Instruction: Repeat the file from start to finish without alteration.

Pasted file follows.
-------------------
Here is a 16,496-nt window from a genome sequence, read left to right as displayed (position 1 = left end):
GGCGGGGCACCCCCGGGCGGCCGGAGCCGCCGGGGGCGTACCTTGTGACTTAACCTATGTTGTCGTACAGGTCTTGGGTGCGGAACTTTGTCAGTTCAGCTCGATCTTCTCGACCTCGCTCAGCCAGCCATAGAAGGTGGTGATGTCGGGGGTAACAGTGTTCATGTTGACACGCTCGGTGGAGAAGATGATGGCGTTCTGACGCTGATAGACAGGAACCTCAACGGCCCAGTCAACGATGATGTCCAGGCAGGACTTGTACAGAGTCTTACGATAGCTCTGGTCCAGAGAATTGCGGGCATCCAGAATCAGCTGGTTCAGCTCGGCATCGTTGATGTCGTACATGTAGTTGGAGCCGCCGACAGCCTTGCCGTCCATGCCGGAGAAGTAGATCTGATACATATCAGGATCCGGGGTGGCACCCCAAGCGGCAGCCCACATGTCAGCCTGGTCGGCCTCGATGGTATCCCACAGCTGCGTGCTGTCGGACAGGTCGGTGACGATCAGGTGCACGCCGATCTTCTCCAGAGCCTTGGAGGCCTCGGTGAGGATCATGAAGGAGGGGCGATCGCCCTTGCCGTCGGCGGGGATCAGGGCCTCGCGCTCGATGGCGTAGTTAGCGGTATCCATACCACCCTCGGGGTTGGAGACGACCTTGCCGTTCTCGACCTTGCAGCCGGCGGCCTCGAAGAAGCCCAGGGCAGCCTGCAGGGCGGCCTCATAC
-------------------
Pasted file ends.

Here is a 16,496-nt window from a genome sequence, read left to right as displayed (position 1 = left end):
GGCGGGGCACCCCCGGGCGGCCGGAGCCGCCGGGGGCGTACCTTGTGACTTAACCTATGTTGTCGTACAGGTCTTGGGTGCGGAACTTTGTCAGTTCAGCTCGATCTTCTCGACCTCGCTCAGCCAGCCATAGAAGGTGGTGATGTCGGGGGTAACAGTGTTCATGTTGACACGCTCGGTGGAGAAGATGATGGCGTTCTGACGCTGATAGACAGGAACCTCAACGGCCCAGTCAACGATGATGTCCAGGCAGGACTTGTACAGAGTCTTACGATAGCTCTGGTCCAGAGAATTGCGGGCATCCAGAATCAGCTGGTTCAGCTCGGCATCGTTGATGTCGTACATGTAGTTGGAGCCGCCGACAGCCTTGCCGTCCATGCCGGAGAAGTAGATCTGATACATATCAGGATCCGGGGTGGCACCCCAAGCGGCAGCCCACATGTCAGCCTGGTCGGCCTCGATGGTATCCCACAGCTGCGTGCTGTCGGACAGGTCGGTGACGATCAGGTGCACGCCGATCTTCTCCAGAGCCTTGGAGGCCTCGGTGAGGATCATGAAGGAGGGGCGATCGCCCTTGCCGTCGGCGGGGATCAGGGCCTCGCGCTCGATGGCGTAGTTAGCGGTATCCATACCACCCTCGGGGTTGGAGACGACCTTGCCGTTCTCGACCTTGCAGCCGGCGGCCTCGAAGAAGCCCAGGGCAGCCTGCAGGGCGGCCTCATAC